Unfortunately, as teens form their first romantic relationships, they often are unclear about what constitutes a healthy relationship.

This can lead to serious injuries, and sadly, sometimes death.

A person with high self-esteem can also be affected by dating violence, but generally, someone with high self-esteem will be more empowered to leave a relationship that is marked with a high degree of controlling and abusive behavior.

Outcome measures were reported at Wave 3, and included depressive symptomatology, self-esteem, antisocial behaviors, sexual risk behaviors, extreme weight control behaviors, suicidal ideation and attempt, substance use (smoking, heavy episodic drinking, marijuana, other drugs), and adult intimate partner violence (IPV) victimization.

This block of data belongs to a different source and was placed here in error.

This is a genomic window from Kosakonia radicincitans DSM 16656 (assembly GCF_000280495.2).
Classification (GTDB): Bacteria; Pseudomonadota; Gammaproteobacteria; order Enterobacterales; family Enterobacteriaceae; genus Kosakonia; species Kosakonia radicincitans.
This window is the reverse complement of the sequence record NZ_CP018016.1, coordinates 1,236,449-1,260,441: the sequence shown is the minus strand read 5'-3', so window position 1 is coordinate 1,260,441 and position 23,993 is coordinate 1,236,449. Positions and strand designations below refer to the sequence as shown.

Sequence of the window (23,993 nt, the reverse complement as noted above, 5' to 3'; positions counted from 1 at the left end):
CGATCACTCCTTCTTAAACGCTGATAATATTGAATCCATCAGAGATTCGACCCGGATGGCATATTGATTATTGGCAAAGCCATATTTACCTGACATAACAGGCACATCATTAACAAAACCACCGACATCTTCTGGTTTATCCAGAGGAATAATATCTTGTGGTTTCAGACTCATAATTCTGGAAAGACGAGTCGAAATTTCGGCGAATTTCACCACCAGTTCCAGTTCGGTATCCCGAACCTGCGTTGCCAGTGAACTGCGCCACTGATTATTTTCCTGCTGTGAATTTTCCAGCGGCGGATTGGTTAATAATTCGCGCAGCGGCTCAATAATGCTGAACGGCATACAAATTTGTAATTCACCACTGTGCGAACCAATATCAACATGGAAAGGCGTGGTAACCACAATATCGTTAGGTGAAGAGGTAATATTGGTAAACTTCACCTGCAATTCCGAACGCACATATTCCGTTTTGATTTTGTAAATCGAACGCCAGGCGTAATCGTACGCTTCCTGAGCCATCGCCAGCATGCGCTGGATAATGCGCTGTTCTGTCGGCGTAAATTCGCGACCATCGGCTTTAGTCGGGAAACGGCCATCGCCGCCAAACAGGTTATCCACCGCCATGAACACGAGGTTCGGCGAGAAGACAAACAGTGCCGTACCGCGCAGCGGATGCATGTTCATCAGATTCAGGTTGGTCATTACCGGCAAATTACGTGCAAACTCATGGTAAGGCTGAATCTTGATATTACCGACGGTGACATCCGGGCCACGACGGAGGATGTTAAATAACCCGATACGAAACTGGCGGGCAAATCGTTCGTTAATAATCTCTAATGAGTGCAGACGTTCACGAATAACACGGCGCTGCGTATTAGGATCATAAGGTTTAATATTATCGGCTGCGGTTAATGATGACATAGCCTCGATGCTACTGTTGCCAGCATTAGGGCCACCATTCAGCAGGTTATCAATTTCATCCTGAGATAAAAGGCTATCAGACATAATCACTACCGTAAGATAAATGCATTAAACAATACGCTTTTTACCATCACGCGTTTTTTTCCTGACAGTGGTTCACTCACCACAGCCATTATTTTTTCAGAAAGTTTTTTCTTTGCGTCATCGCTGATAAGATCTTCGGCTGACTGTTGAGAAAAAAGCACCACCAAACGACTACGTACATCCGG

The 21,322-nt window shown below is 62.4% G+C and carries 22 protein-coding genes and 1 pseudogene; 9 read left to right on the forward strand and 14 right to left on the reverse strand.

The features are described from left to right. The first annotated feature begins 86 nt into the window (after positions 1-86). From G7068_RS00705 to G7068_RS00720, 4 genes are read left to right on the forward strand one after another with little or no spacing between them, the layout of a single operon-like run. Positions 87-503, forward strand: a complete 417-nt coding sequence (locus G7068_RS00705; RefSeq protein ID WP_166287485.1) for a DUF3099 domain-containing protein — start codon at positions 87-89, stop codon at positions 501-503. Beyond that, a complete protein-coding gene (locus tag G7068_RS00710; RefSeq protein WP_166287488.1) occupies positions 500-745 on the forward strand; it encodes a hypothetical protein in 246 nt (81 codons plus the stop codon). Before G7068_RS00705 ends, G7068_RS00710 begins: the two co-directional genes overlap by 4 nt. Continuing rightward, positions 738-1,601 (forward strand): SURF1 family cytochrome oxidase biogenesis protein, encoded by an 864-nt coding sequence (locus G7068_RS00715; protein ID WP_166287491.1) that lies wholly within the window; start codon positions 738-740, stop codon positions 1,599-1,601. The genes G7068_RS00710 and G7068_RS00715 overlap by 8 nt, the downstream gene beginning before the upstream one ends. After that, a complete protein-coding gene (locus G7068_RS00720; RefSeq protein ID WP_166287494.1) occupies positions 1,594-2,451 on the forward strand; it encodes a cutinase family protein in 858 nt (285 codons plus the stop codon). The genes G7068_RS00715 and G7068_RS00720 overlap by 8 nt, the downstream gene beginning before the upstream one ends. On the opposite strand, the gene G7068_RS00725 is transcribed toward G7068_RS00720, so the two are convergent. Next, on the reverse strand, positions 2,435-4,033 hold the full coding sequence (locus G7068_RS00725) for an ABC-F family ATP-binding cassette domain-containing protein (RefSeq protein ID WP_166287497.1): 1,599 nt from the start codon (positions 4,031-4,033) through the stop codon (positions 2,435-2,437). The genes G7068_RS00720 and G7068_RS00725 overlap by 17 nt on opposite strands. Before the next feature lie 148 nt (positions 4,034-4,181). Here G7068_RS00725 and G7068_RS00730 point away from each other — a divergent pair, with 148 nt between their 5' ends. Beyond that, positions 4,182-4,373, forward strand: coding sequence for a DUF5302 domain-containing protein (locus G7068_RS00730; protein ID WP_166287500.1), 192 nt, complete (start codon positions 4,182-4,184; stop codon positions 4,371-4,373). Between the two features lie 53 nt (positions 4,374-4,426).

Data were analyzed by using multivariate linear and logistic regression models.

We consulted with girls around the world to better understand their personal obstacles.

These girls reported, overwhelmingly, multiple challenges and sources of stress—violence, dating, peer pressure, depression, lack of self-esteem, and family or cultural expectations.

The action goals are simple: educate teenagers, parents and school personnel about teenage dating violence; promote an understanding of healthy vs.

unhealthy relationships; and provide programs to empower girls— Learn More about Dream it Be it Infographic: Teen Dating Violence Love shouldn't hurt.

Dating partners with lower self-esteem have a tendency to stay in abusive dating relationships.